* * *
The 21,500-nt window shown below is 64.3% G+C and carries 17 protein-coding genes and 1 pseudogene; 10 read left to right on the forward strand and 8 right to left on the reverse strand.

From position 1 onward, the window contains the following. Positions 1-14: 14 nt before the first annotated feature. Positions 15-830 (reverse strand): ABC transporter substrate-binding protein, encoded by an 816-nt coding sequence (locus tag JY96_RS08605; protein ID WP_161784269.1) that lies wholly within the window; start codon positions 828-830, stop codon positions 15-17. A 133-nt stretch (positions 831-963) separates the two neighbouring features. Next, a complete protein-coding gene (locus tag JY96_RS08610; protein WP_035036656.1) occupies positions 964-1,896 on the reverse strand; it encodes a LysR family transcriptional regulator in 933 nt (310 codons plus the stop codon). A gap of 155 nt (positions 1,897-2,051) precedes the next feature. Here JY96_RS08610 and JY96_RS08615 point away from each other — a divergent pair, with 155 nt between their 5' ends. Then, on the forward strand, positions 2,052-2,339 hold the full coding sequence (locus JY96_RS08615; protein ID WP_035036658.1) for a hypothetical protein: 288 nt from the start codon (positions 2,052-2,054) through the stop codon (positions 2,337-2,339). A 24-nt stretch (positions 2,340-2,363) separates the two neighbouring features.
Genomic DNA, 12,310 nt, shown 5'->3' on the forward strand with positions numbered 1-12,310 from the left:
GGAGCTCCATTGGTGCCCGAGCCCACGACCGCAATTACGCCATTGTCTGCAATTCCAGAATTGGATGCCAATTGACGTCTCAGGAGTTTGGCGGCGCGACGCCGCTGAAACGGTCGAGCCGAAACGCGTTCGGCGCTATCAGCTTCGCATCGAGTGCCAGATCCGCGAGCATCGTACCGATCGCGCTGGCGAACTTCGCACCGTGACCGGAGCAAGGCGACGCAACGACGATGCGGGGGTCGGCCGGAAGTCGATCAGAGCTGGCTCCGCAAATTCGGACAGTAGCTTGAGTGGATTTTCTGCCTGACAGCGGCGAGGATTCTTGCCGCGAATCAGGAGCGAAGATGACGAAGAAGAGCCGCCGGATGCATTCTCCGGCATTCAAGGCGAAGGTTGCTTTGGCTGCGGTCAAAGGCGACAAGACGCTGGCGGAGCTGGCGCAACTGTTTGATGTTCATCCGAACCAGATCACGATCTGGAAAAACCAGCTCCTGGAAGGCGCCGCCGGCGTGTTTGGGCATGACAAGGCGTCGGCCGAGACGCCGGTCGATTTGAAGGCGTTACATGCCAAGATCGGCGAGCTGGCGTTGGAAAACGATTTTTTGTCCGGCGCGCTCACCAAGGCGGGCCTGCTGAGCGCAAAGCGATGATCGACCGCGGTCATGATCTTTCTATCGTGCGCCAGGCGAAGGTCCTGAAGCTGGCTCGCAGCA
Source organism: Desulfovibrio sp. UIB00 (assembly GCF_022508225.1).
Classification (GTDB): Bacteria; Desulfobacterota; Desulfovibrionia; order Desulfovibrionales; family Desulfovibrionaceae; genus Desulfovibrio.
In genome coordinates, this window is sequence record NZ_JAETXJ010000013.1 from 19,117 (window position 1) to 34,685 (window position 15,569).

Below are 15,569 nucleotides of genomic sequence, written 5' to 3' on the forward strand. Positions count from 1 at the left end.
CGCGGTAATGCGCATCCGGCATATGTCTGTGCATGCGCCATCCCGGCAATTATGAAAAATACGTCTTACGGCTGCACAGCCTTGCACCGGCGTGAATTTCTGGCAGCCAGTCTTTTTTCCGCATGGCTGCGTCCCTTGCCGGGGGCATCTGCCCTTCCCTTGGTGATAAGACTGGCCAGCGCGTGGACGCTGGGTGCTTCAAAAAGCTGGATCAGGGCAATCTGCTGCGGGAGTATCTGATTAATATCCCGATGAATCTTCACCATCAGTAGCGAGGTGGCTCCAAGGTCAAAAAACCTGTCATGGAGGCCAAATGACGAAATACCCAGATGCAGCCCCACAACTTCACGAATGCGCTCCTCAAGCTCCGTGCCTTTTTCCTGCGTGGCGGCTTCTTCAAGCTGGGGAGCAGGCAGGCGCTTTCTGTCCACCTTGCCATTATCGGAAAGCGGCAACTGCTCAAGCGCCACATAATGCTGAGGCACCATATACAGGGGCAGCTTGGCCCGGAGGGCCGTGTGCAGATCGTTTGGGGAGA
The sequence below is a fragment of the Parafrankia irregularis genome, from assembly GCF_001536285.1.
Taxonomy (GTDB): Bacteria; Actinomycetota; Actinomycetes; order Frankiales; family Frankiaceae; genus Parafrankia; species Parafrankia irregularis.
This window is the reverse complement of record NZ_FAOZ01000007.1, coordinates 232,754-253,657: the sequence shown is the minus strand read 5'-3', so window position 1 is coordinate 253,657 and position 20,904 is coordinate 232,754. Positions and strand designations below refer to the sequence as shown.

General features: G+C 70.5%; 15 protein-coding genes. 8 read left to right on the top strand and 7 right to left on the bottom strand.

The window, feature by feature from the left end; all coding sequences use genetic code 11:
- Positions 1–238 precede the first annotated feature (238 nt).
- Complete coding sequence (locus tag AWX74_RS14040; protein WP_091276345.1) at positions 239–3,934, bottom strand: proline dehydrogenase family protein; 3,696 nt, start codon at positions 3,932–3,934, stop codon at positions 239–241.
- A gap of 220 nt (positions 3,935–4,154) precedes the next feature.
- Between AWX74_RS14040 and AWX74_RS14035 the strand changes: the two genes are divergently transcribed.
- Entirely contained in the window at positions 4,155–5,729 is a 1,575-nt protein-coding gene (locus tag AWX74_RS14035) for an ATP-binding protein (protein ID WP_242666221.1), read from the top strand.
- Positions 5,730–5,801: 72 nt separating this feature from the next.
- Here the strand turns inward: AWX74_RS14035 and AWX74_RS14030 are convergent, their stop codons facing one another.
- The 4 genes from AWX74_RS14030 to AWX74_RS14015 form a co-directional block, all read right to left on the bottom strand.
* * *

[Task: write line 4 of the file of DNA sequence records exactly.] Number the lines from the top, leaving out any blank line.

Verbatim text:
GGAGCTCCATTGGTGCCCGAGCCCACGACCGCAATTACGCCATTGTCTGCAATTCCAGAATTGGATGCCAATTGACGTCTCAGGAGTTTGGCGGCGCGACGCCGCTGAAACGGTCGAGCCGAAACGCGTTCGGCGCTATCAGCTTCGCATCGAGTGCCAGATCCGCGAGCATCGTACCGATCGCGCTGGCGAACTTCGCACCGTGACCGGAGCAAGGCGACGCAACGACGATGCGGGGGTCGGCCGGAAGTCGATCAGAGCTGGCTCCGCAAATTCGGACAGTAGCTTGAGTGGATTTTCTGCCTGACAGCGGCGAGGATTCTTGCCGCGAATCAGGAGCGAAGATGACGAAGAAGAGCCGCCGGATGCATTCTCCGGCATTCAAGGCGAAGGTTGCTTTGGCTGCGGTCAAAGGCGACAAGACGCTGGCGGAGCTGGCGCAACTGTTTGATGTTCATCCGAACCAGATCACGATCTGGAAAAACCAGCTCCTGGAAGGCGCCGCCGGCGTGTTTGGGCATGACAAGGCGTCGGCCGAGACGCCGGTCGATTTGAAGGCGTTACATGCCAAGATCGGCGAGCTGGCGTTGGAAAACGATTTTTTGTCCGGCGCGCTCACCAAGGCGGGCCTGCTGAGCGCAAAGCGATGATCGACCGCGGTCATGATCTTTCTATCGTGCGCCAGGCGAAGGTCCTGAAGCTGGCTCGCAGCA